New Delhi: India’s copper imports have risen sharply in the last year-and-a-half. So sharply that a country which in 2017-18, was among the top five exporters of copper cathodes became a net importer beginning 2018-19, according to commerce ministry data.
What changed? Vedanta subsidiary Sterlite Copper’s plant in Thoothukudi (earlier known as Tuticorin) was shut down in May 2018 on the orders of the Tamil Nadu government, after violent protests by residents, who alleged that the factory was a health hazard.
Copper is behind only aluminium and steel in terms of its widespread usage — many industries like construction, telecommunications, transportation, consumer durables and automobiles use the material. And the reduction in domestic capacity has forced many Indian manufacturers to look at imports to meet their demands.
Net importer after 18 years
The before-and-after figures tell a story — in 2017-18, India exported nearly 378 kilo tonnes of copper cathodes — obtained after copper ore is smelted and refined. But after the closure of the Thoothukudi plant, which had a refining capacity of 400 kilo tonnes, India’s exports plunged to 48 kilo tonnes ($300 million) in 2018-19.
In the first half of the 2019-20 financial year, India has exported only 7 kilo tonnes of copper, worth $42 million.
On the other hand, India had imported just 36 kilo tonnes of copper cathodes in 2017-18, worth $243 million.
The figure went up to 84 kilo tonnes worth $551 million in 2018-19, while in the first half of 2019-20, the country has already imported 70 kilo tonnes of copper cathodes, amounting to $447 million.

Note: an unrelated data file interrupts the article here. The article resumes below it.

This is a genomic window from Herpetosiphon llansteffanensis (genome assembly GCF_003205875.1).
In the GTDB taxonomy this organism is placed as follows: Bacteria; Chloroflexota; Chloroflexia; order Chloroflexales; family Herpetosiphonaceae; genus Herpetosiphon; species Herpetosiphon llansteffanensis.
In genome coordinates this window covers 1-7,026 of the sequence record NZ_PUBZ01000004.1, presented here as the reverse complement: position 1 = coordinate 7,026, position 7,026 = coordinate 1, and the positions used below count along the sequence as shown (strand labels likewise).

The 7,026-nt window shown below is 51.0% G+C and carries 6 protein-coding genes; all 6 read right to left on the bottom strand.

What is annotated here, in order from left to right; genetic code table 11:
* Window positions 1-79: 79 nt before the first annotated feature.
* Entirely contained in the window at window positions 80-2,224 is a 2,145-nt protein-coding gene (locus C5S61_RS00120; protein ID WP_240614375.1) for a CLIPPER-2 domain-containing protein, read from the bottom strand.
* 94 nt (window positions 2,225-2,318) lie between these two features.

India had exported nearly $1.5 billion of copper cathodes to China in 2017-18, but the figure fell to $226 million in 2018-19, an 85 per cent drop. In the first half of this year, India has only exported $39 million worth of copper cathodes to China.
On the import front, India has mostly bought copper cathodes from Japan — worth $390 million in 2018-19 and $384 million already in April-September 2019.
Ratings agency CARE said in a September 2019 report: “Production fell by 46.1 per cent during FY19 due to the permanent closure of Sterlite’s 400KT copper factory in Thoothukudi (formerly known as Tuticorin) on 28 May 2018. The Tuticorin smelter accounts for 40 per cent of the country’s copper smelting capacity.
“India used to be a net exporter of copper cathodes till FY18. Now with the closure of the Tuticorin smelter, the drop in domestic production has led to the domino effect of increasing the country’s imports and decreasing its exports. India has become a net importer of refined copper after 18 years.”
Ajay Sahai, director general and CEO of the Federation of Indian Export Organisations, also said the closure of the Sterlite factory in Tamil Nadu was the main reason why copper cathodes exports have fallen.
“India was among the top five exporters of copper cathodes until two years back,” he said.
Current status of the plant
Vedanta has appealed against the Tamil Nadu government’s decision and the matter is pending in court.
In its presentation after the declaration of the second quarter results, Vedanta Ltd said the operations are under “force majeure”, and that the firm has not utilised $519 million of the $717 million capex allocated for the project.
In an interview in June, Vedanta chairman Anil Agarwal estimated that the firm had lost about $200 million in profits on account of the plant shutdown.
Analysts predict that India will continue to remain a net importer of copper cathodes, given that the steadily increasing domestic demand will not be met by the local production capacity.
CARE Ratings estimates that the domestic refined copper demand will increase by 7-8 per cent by the end of the current fiscal, led by the growing demand from the power sector, renewable energy, consumer durables and hybrid and electric cars.
“Due to the increase in demand, India will continue being a net importer of refined copper during FY20 as well, unless the Madurai court passes the judgement for the remission of the Tuticorin smelter,” it said.